Every New Year’s Eve thousands of non-running people make a promise to themselves that this will be the year they become more like us runners. Even those who have spent years making fun of runners with witty remarks such as, “I only run when chased” or who yell, “Run Forrest!” from their car windows, feel compelled to get off their couches and attempt to become runners themselves. They may want to lose a few pounds, lower their cholesterol, or get into shape for an upcoming beach vacation. They figure running is their ticket to achieving the life and body they desire. If they could hold to their resolutions and become dedicated runners, they just might get there. But all too often their resolutions are forgotten before their new running shoes have a chance to get dirty.
As a reader of this blog, you are probably already a runner. You are already doing what so many people aspire and fail to do with their resolutions. But this does not mean you are satisfied! If you are like most runners, you have goals to improve. Maybe you want to train harder, run a new PR, or enter your first 10K or even marathon. No matter your goal, the likelihood for success is not good with only a half-hearted resolution. If you are serious about improving, you need to treat your resolutions like serious goals. So how can you make sure to follow through and accomplish your New Year’s resolutions and goals? One way is to tell as many people as possible about them. Tell anyone who will listen what you intend to do, and ask them to hold you to your promise. With their support you will be much more likely to follow through.
In our book Running the Edge there is a section titled “Say it Out Loud” where we discuss how to create goals and follow through. Below is an except from the book that applies well to New Year’s resolutions:
“When you state your goals and desires out loud, they become real. Verbalizing your political or religious convictions makes them a part of you and your personal identity. When others know where you stand, you are held more accountable to your beliefs.”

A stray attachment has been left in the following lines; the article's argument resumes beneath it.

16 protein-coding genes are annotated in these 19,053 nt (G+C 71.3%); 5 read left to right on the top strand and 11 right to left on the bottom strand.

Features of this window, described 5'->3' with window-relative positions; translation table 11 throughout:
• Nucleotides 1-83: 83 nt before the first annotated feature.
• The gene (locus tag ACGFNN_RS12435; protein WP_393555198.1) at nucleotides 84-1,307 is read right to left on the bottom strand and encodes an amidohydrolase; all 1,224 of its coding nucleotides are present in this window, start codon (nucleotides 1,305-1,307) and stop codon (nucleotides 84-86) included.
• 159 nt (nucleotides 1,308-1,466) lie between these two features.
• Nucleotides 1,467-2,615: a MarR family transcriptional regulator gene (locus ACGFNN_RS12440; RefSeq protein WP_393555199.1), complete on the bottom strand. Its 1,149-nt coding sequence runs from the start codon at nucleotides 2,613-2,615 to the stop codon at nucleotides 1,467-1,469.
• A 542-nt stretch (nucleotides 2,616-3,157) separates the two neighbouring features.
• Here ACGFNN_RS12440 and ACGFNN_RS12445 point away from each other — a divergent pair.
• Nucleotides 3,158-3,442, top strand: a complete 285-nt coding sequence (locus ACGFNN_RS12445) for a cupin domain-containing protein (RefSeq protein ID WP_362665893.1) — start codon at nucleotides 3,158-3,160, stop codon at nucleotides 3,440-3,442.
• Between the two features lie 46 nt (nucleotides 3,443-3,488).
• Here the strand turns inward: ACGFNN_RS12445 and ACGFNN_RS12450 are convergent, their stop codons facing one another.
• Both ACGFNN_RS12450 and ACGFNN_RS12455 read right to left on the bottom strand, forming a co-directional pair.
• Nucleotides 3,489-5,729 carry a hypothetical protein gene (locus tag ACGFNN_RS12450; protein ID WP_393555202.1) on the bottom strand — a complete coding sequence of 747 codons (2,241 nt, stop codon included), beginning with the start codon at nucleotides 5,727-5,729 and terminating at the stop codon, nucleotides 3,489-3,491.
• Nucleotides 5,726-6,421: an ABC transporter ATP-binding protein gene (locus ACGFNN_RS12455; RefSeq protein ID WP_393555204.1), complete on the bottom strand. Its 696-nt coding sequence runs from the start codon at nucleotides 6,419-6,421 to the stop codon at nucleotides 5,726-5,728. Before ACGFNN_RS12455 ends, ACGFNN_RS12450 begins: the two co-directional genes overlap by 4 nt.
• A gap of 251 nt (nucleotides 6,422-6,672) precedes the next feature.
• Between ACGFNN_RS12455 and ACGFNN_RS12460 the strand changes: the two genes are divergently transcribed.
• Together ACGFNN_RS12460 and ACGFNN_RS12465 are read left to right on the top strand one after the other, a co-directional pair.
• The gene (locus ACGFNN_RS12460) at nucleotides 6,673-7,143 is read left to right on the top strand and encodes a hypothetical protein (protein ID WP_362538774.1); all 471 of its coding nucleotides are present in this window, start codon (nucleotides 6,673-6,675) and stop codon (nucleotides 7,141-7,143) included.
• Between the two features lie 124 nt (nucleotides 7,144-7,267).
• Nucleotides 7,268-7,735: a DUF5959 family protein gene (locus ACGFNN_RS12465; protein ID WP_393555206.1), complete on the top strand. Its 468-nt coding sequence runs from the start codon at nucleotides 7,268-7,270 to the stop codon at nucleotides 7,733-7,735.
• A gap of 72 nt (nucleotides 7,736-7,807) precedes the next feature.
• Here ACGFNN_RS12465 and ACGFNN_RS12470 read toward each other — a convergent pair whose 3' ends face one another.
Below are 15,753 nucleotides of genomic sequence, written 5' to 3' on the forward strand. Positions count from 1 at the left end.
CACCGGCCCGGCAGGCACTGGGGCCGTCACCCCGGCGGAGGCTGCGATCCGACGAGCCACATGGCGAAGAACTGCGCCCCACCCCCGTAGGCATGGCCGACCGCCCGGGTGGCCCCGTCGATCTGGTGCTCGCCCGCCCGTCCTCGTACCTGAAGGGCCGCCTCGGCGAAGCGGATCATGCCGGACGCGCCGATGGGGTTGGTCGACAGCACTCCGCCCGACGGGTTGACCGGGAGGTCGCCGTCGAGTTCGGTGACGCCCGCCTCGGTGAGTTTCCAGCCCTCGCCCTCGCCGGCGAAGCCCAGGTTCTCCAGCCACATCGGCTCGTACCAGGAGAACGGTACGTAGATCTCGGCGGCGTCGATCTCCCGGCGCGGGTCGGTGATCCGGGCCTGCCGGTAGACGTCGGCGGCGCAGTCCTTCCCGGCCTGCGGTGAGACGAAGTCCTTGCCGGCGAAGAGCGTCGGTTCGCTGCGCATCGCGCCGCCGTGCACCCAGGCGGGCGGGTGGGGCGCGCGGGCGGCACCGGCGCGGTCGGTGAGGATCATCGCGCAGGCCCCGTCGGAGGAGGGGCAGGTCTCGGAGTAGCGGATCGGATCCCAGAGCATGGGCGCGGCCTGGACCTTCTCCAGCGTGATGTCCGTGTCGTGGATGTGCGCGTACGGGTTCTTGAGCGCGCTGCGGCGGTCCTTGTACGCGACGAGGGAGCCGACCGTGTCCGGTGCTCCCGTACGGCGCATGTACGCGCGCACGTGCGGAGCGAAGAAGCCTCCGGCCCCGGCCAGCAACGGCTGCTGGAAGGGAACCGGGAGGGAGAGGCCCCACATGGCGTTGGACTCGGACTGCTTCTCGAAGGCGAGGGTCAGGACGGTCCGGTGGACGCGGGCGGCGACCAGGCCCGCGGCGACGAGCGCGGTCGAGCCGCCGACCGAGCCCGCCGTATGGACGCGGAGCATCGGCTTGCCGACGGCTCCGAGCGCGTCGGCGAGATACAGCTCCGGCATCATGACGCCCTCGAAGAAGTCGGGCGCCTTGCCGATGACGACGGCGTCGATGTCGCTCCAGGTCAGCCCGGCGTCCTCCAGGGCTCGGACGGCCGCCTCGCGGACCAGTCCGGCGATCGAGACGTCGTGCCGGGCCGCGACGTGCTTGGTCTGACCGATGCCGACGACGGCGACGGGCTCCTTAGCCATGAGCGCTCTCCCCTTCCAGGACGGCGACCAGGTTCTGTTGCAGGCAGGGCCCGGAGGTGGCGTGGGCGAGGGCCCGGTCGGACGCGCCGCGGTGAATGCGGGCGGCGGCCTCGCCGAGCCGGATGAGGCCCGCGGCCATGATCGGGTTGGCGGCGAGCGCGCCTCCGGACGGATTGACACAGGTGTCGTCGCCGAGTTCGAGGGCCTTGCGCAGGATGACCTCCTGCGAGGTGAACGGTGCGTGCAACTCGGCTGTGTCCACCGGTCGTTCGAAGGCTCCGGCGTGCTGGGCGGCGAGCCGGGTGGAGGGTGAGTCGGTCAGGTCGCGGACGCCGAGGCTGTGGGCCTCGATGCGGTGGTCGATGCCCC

“I am going to be the first high school runner to run under fifteen minutes in the 5K in Colorado. I am going to win the high school national championship.” These were just two of my goals going into my senior year of high school cross-country…I made posters with these and other goals in large print. They hung on the wall of my bedroom and were the last thing I saw before I turned out the lights to sleep. I told my family, my friends, and even reporters about what I wanted to do. My goals were written down in notebooks, hung on the door of my locker, and sitting on the tip of my tongue. By posting them and saying them out loud, I made them real.
I have been accused of being brash, cocky, and overconfident during my career. Some people have noted this as a flaw in my character; others, a strength. I have never been one to hide or suppress my goals from public view. Even though I have not accomplished every single goal I have declared to others, my sharing them with my coaches, my family, my friends, my teammates, and even the media has helped me stay focused and kept me accountable to back up my words. I believe that if I had kept my dreams and goals private, I would not have accomplished even half of them. I needed to say them out loud.
Even though I would declare my goals to anyone who would listen, it was when I shared them with other runners that I felt the most impact. A stranger on the street does not understand what it takes to run a 5K or make an Olympic team, but runners are my kindred spirits. Proclaiming my biggest hopes and dreams to those who share an understanding with me always has a greater impact.”
Resolutions are just goals made at a specific time of the year. Holding to resolutions takes the same amount of dedication, desire, determination, and commitment as chasing other goals.
This year, no matter if your resolutions are running related or not, say them out loud. Make them into posters, put little reminders in your notebooks, day planner, in the bathroom, and on your nightstand. Most importantly share them with your kindred spirits who really understand you and your pursuits. The more people who know about your resolutions and the more you focus on them daily, the more likely you are to succeed!
Happy New Year!